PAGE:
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To make a hologram, a laser beam is aimed at the object or data array, and another is focused on the storage medium. The area where the rays overlap contains all the information about the object. dark and light spots representing binary computer information. Like light passing through a picture slide, the pattern is projected into the crystal. The points where the two beams intersect (interference pattern) are recorded in the crystal as a hologram. Subsequent pages are added by moving the reference beam to a slightly different angle. To retrieve a page, the reference beam is aimed at the crystal at precisely the same angle used to store the information. So while the information itself is twodimensional, the 3-D capability of holography allows data to be, in effect, piled up slightly askew like a stack of papers. "This is a very interesting and complicated set of processes that depends on the symmetry of the crystal, the physical mechanisms used to move the charge, and the electro-optic effect in the material," Gaylord says. "How the crystal responds is extremely important, and if we don't understand the underlying physical processes and learn to control them, we can't produce the commercial systems people need." For instance, engineers must learn how a holographic pattern already stored in the crystal is affected by the process of storing another pattern. There are also obstacles concerning the retrieval of information in <i- highfidelity, useable form. Georgia Tech' scientists are also concerned with the long-term stability of the crystals, and are studying samples that spent six years in orbit aboard NASA's Long Duration Exposure Facility. Researchers at Bellcore, a consortium of Bell companies based in 1 Livingston, N.J., have been working with lithium niobate and gallium 18

GEORGIA TECH • Fall 1992

arsenide crystals measuring one centimeter on a side. Theoretically, each crystal can hold 10 million holographic pages—that's roughly equivalent to a medium-size library of 200,000 novels. The limits of holographic storage will probably never be fully realized, Glytsis notes, "but even if you could use only a fraction of that capacity, it would be an enormous gain not only for optical computing, but also for memory applications." Holographic systems don't use any moving parts, and while serial computers retrieve data one bit at a time, the holographic technique processes in increments of an entire page or image. They can retrieve in one second what would take a magnetic disk drive five hours. Holographic techniques can also be used to optically process the information they store. "Various types of associative processing can be done holographically by finding matches between patterns you have received, and patterns that are stored," says Gaylord. "This can be used for identifying objects or signatures, or in data processing."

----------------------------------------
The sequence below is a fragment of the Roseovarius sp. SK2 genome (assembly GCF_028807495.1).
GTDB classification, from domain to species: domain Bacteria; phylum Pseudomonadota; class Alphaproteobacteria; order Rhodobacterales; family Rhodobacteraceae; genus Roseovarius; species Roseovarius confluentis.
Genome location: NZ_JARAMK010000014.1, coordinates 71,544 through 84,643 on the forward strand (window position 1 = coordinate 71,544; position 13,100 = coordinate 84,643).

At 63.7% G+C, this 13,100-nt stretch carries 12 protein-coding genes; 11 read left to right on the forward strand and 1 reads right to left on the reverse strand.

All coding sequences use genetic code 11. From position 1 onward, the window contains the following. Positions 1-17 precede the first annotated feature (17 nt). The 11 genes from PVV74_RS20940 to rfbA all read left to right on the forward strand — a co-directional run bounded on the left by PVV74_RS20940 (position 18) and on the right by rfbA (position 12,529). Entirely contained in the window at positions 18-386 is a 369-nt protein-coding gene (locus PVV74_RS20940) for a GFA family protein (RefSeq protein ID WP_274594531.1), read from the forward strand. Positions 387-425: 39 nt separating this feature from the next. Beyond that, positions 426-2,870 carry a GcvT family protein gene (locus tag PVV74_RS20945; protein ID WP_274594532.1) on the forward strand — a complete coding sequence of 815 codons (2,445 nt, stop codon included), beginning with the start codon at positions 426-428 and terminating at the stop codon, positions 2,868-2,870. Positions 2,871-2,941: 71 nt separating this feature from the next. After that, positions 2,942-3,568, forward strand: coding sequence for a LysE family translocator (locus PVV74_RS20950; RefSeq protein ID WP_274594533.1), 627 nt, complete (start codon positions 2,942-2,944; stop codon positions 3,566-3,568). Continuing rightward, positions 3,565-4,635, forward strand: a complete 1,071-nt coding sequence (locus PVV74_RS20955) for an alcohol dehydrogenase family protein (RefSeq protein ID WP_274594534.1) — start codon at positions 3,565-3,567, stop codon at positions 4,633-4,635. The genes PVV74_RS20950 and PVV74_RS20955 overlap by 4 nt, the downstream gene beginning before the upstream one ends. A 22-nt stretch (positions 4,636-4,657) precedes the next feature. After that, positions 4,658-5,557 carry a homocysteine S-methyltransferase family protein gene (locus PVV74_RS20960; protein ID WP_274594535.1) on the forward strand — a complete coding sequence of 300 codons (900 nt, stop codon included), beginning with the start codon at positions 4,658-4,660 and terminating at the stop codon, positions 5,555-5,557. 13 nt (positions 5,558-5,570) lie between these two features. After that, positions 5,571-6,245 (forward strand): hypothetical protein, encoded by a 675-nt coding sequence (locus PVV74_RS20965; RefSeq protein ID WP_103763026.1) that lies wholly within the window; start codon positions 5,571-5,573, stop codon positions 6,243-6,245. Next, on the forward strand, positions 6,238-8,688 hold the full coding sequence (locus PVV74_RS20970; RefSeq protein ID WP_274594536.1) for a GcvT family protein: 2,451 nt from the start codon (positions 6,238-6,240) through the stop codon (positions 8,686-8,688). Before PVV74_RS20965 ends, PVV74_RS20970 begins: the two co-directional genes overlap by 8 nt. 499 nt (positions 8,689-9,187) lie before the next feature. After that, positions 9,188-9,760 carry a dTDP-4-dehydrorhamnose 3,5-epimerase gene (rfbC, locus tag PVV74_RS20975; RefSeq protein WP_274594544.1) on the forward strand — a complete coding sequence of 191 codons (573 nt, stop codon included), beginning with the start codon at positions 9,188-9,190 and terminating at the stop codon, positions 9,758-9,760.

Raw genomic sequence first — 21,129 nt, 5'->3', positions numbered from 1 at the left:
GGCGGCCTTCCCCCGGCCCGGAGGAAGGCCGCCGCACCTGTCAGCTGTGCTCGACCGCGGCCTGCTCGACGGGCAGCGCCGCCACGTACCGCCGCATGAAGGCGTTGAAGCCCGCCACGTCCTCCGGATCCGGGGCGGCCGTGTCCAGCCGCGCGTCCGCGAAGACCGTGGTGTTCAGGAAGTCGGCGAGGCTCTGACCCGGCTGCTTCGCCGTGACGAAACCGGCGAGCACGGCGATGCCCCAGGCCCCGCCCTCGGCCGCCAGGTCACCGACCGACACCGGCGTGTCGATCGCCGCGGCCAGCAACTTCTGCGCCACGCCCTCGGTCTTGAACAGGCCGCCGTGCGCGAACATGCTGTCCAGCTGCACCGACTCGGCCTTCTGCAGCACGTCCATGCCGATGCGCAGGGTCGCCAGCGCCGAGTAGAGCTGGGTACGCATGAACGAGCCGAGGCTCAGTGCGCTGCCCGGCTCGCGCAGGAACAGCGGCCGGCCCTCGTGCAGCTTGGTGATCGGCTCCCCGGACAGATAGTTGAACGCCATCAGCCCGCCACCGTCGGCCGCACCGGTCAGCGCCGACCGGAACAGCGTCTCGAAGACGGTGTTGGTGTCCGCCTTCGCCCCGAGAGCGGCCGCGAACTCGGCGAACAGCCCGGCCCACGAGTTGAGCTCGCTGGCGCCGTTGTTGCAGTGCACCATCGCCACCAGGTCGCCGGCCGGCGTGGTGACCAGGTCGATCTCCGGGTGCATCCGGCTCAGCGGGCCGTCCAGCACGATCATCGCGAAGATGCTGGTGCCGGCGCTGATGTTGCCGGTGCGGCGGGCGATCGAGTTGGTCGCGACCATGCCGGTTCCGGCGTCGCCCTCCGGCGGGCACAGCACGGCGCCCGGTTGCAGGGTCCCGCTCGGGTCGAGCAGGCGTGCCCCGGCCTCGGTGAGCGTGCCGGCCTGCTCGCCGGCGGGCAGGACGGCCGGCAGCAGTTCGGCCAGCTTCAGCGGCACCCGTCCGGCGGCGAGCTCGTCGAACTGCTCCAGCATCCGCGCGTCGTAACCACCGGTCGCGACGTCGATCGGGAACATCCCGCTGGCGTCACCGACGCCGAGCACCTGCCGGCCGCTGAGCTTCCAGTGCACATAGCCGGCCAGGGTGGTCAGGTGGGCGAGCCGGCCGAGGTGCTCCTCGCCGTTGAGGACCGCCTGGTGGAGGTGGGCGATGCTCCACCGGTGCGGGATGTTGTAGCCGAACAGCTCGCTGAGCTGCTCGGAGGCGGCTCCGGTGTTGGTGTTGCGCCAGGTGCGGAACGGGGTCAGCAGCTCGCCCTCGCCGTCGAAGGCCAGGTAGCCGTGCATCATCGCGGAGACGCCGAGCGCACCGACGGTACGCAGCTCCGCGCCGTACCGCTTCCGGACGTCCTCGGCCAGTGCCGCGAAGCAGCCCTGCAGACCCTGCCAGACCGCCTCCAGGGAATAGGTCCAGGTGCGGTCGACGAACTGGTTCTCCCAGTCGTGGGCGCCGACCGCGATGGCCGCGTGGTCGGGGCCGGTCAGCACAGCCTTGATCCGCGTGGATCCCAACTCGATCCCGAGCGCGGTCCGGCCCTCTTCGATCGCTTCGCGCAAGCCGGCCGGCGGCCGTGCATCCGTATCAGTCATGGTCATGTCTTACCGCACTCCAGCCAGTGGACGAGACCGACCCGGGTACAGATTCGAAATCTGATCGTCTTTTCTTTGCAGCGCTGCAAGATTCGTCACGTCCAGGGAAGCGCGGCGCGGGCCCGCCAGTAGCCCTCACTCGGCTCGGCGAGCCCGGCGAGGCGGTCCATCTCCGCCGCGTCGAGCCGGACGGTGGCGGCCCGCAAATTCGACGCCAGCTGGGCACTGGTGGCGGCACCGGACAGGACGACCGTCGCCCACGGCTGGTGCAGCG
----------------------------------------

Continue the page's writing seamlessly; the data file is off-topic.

A Technology Link


he next step is the development of optical/electronic interfaces—devices that bridge today's serial computers with the faster parallel holographic data storage systems. Here, too, holography plays an important role. "The holographic technique is more oriented to very high-speed applications, and applications where there is parallel data present," says Gaylord. "Holographically produced gratings are used to interconnect optical channels in communications

or data processing structu Professors Carl Verber ndJohn Uyemura of the School of Electrical Engineering are involved LASER in the research effort. "Electronics is serial—it does one thing at a time," Uyemura explains. By contrast, optical computing is parallel, processing many thousands of bits simultaneously. "But no matter how fast you can pn xvss something optically, you still have to get it into an electronic system so someone can use it." Verber and Uyemura use holographic techniques to direct optical beams at light detectors and memory cells embedded on an electronic circuit, while downloading it with data from several optical signals. Uyemura believes that such a hybrid approach is the most practical technological direction, and that alloptical computing—if it is ever possible—would be far into the future. "We can intercept the optical beam, process it electronically, and shoot it back out. This represents an intermediate step between electronic computing and optical computing. It's really characterizing the [optical] interconnects and what they mean."

Sottd-State of the Art


he most familiar applications of holography are the threedimensional images that have been popping up on everything from cereal boxes to trading cards. The process for making display holograms is essentially the same as for storing data, except that instead of passing through an array of data,

Georgia Tech Alumni Magazine Vol. 68, No. 02 1992